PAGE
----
The underpinnings of land-use history: Three centuries of global gridded land-use transitions, wood-harvest activity, and resulting secondary lands

George C. Hurtt, S. Frolking, M. G. Fearon, B. Moore, E. Shevliakova, S. Malyshev, Stephen Wilson Pacala, R. A. Houghton

Research output: Contribution to journalArticlepeer-review

353 Scopus citations

Abstract

To accurately assess the impacts of human land use on the Earth system, information is needed on the current and historical patterns of land-use activities. Previous global studies have focused on developing reconstructions of the spatial patterns of agriculture. Here, we provide the first global gridded estimates of the underlying land conversions (land-use transitions), wood harvesting, and resulting secondary lands annually, for the period 1700-2000. Using data-based historical cases, our results suggest that 42-68% of the land surface was impacted by land-use activities (crop, pasture, wood harvest) during this period, some multiple times. Secondary land area increased 10-44 × 106 km2; about half of this was forested. Wood harvest and shifting cultivation generated 70-90% of the secondary land by 2000; permanent abandonment and relocation of agricultural land accounted for the rest. This study provides important new estimates of globally gridded land-use activities for studies attempting to assess the consequences of anthropogenic changes to the Earth's surface over time.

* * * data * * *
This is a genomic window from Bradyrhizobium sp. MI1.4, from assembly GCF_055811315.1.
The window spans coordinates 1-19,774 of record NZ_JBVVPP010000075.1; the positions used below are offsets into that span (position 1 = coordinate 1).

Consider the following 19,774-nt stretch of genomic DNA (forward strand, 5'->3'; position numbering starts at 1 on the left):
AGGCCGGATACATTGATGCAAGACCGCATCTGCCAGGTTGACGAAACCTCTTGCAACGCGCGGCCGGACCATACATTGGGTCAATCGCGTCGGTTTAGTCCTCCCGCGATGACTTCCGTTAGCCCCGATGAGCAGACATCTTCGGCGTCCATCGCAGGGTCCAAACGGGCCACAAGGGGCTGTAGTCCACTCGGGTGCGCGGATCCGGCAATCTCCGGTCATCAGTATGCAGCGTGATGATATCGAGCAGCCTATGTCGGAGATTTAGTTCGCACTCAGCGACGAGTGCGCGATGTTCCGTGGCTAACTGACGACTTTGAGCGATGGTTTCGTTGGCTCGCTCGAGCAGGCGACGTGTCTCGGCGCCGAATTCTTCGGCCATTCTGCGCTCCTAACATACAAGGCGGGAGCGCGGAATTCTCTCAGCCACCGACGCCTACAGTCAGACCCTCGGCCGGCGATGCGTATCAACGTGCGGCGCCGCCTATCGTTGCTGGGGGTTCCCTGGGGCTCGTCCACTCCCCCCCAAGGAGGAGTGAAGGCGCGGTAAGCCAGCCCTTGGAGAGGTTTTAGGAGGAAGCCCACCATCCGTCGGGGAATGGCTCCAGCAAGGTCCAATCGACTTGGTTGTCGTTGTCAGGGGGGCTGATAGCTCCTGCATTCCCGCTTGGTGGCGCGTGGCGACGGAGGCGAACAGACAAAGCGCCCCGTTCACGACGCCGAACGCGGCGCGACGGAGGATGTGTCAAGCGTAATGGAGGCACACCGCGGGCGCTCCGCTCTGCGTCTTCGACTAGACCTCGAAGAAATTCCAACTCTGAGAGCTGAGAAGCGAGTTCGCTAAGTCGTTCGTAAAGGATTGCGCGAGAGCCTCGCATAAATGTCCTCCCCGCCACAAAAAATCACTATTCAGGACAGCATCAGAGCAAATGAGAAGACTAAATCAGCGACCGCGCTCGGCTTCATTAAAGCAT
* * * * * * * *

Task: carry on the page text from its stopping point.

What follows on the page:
Original languageEnglish (US)
Pages (from-to)1208-1229
Number of pages22
JournalGlobal Change Biology
Volume12
Issue number7
DOIs
StatePublished - Jul 1 2006

All Science Journal Classification (ASJC) codes

  • Global and Planetary Change
  • Environmental Chemistry
  • Ecology
  • Environmental Science(all)

Keywords

  • Global change
  • Land use
  • Land-use history
  • Logging
  • Secondary forest
  • Secondary forest age
  • Secondary land
  • Shifting cultivation
  • Wood harvest

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